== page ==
So I was filling out an online survey the other day about applications of social media for organizational communicators. I believe it was hosted by Ragan. And I found one of the questions bothersome. Here was the question:
7. What barriers do you face in using social media in your work?
a. Lack of executive support
b. Lack of employee interest
d. Lack of understanding about the use of social media
e. Lack of measurement
f. Fear of change
g. Fear of loss of control
h. Legal concerns
i. Fear that employees will waste time
Why is there no recognition that there may be – how shall I put it – smart reasons for not using social media or certain elements of social media?
For example, perhaps one reason is that the communicator has not found ways to integrate social media that are appropriate to the mission or goals of the organization. You can understand social media in your sleep and still not have yet found an application that will support the organization’s goals.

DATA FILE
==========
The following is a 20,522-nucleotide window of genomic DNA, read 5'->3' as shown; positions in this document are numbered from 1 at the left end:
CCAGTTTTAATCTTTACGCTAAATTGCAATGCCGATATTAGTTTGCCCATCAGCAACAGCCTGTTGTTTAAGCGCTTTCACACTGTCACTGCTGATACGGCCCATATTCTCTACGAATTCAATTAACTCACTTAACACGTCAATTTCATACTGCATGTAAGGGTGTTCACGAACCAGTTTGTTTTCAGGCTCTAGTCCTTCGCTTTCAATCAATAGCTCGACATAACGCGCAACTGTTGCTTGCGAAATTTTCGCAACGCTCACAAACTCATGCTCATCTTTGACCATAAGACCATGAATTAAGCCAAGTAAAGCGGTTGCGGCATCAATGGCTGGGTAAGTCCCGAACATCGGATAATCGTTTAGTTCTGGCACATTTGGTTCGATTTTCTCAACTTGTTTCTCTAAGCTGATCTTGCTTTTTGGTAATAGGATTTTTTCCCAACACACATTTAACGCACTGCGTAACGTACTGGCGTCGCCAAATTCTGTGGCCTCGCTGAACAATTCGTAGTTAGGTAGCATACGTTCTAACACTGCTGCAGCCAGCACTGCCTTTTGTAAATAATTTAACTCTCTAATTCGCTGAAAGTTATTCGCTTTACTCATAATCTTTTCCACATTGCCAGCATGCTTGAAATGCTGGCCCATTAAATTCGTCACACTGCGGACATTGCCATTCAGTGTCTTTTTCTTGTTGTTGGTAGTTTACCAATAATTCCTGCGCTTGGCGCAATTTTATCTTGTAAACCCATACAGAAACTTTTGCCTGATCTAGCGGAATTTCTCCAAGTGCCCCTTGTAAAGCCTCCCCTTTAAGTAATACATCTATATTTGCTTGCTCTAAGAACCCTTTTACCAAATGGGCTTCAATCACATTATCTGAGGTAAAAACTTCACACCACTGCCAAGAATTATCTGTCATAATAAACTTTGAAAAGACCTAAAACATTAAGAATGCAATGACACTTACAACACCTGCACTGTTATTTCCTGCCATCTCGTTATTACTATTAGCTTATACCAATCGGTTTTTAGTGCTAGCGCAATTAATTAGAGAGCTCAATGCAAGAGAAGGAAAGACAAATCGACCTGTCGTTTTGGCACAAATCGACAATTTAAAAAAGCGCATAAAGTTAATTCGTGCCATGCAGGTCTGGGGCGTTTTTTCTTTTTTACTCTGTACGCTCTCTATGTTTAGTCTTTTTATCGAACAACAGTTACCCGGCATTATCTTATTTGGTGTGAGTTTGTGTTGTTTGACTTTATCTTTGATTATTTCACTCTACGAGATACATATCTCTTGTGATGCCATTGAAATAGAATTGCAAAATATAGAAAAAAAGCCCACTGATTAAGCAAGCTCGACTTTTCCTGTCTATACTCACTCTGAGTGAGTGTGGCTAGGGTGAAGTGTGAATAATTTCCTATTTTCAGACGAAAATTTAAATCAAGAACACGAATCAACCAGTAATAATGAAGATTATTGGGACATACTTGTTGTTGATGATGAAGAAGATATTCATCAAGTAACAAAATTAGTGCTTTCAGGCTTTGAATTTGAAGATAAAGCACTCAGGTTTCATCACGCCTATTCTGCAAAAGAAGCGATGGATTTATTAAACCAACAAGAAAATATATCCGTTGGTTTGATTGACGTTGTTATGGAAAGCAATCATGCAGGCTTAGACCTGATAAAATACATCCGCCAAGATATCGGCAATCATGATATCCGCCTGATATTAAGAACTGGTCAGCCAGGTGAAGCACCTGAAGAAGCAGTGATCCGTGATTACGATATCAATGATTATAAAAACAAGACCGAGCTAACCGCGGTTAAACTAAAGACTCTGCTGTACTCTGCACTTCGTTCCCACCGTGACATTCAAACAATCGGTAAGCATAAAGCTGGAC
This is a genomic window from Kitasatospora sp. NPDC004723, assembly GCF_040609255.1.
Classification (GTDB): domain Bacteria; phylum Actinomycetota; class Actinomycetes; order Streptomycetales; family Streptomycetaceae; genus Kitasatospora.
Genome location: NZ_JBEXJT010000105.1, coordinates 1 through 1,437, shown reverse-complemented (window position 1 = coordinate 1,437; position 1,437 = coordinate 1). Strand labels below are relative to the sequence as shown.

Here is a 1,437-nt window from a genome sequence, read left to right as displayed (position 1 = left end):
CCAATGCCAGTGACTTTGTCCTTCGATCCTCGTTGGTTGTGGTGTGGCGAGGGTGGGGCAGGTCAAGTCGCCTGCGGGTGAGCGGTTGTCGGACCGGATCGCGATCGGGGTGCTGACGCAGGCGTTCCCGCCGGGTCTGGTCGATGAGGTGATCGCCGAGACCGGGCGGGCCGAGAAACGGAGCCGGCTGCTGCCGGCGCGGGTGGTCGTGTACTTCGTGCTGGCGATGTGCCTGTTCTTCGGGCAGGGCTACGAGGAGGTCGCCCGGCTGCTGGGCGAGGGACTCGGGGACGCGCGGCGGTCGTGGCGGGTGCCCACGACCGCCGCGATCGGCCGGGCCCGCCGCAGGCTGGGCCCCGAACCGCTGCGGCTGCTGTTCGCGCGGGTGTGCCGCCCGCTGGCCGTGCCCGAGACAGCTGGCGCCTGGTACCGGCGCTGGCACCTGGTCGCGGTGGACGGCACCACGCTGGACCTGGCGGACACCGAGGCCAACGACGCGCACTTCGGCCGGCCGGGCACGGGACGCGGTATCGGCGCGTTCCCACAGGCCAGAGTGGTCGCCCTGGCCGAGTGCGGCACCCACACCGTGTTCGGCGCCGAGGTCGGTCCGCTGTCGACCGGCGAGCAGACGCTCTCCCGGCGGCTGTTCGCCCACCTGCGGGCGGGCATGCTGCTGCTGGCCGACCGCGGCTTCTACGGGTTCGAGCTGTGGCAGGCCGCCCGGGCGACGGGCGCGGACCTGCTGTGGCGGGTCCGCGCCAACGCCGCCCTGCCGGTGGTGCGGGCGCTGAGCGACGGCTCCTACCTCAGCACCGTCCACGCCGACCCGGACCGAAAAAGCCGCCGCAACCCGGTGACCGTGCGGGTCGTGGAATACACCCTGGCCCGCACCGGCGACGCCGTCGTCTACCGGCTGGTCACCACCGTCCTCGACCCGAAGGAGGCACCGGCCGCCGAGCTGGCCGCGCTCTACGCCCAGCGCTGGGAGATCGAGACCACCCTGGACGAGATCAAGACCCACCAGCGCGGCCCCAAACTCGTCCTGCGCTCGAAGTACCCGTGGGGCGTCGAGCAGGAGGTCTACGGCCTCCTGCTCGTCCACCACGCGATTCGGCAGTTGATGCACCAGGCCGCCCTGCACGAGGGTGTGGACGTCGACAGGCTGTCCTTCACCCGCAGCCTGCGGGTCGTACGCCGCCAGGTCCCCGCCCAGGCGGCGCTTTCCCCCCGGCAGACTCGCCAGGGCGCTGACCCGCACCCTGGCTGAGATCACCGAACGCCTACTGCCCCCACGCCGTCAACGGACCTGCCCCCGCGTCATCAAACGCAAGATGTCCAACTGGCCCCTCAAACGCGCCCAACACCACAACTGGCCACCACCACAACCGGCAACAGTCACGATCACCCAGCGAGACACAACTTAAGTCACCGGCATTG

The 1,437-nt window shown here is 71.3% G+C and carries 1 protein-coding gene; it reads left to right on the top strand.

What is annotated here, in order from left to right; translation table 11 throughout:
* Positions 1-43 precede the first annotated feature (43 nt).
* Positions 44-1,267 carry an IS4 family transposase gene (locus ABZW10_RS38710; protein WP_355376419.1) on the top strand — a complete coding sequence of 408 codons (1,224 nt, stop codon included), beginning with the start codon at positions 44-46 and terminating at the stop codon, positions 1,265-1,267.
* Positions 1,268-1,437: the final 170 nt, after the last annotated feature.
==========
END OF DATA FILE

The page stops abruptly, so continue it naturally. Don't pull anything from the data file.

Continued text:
Or, perhaps the issue is that the organization’s key audience is not using social media. Now I know some people think everyone is online. But they aren’t. What if your audience is comprised people who have no access to the Internet at all?
It’s not just about the survey (which probably should have at least had an open-ended option for “other”). It just struck a chord with me because I’ve been noticing the same tone in communications podcasts and blog posts.
Sure, these reasons likely are what’s holding some companies back. I don’t dispute that.
But opting out doesn’t automatically have to mean you are afraid or ignorant. And it’s a bit arrogant for early adopters to make that assumption.
In my own case, my organization is podcasting. There are specific strategic reasons that it is a good tactic for us. Blogging, on the other hand, is about for us as appropriate as renting billboards. But I don’t hear anyone calling us scaredy-cats for not using billboards.
Don’t get me wrong, I think PR folk have a responsibility to their employers and clients to learn about social media. Otherwise, we can’t give good counsel for when to use elements of social media and when not to. Social media can be the best tool ever for some strategies, but it is not the million-dollar answer to everything.